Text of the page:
For years, private enterprise has been poised to explore outer space and deliver benefits to people on earth — from perfecting new life-saving medicines to creating new food crops and operating floating factories for high tech innovations. But NASA
’s bureaucracy has been floundering, erecting legal and regulatory barriers to entrepreneurs wishing to take advantage of operating in space.
On July 20, 1969, Neil Armstrong and Buzz Aldrin became the first men to walk on the moon. At that time, most Americans found it difficult to imagine that the vision presented in the movie 2001: A Space Odyssey
would not be in our future. Many thought that by 2001 there would be regularly scheduled commercial flights to orbiting hotels, but no such flights have materialized. In fact, fewer than 500 human beings have ever ventured into space. And the International Space Station is billions of dollars over budget and radically scaled back from its initial design. What has happened in the past three decades to delay mankind’s full exploitation of space?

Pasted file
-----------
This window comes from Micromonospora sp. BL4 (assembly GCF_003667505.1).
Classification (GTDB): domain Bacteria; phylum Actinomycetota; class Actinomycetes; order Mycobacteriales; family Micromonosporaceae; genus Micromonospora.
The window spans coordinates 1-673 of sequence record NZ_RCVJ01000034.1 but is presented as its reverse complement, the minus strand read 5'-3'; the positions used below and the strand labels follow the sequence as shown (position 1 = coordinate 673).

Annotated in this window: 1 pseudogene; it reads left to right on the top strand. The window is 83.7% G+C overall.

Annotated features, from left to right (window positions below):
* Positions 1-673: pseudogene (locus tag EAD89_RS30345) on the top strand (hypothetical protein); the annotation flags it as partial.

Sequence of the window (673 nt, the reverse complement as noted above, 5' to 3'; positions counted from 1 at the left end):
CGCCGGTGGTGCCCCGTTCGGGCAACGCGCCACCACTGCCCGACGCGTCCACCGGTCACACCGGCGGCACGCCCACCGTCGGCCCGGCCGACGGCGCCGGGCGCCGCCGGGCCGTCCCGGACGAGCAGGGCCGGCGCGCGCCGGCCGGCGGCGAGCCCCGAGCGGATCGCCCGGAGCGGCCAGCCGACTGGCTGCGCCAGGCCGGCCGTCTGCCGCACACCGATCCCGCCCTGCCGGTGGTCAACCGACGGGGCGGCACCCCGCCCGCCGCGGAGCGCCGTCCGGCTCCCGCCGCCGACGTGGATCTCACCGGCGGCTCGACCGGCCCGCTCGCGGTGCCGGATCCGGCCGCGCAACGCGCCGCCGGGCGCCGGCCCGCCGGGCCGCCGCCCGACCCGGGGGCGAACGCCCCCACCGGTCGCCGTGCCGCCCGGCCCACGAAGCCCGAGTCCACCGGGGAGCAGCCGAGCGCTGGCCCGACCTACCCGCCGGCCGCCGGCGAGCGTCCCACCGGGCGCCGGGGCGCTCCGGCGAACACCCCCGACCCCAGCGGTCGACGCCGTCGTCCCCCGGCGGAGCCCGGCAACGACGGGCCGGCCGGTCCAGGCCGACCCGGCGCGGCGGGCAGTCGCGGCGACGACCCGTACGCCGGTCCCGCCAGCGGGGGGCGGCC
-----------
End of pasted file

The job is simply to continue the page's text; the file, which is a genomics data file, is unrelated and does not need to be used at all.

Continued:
The cause of the problems is found in public policy. Civilian space efforts have been dominated by NASA
, a bureaucratic agency that has retarded activities in space as much as it has facilitated them. Yet, at the same time that NASA
has been lost in space, entrepreneurs on earth have given birth to the computer and to telecom and Internet revolutions. Private markets are the answer.
In Space: The Free-Market Frontier,
leading experts analyze how we can move from the current situation of limited access to space and truly make space a place where people can work, play, and live. This book considers how we arrived at our current situation, what signs hold the promise of a free-market future, and which policy changes might enable space to become the next free-market frontier.
Edward L. Hudgins
Rep. Bob Walker
Robert W. Poole
David M. Livingston
Tidal W. McCoy
Rep. Dana Rohrabacher
Rick N. Tumlinson
James E. Dunstan
Press Release: Space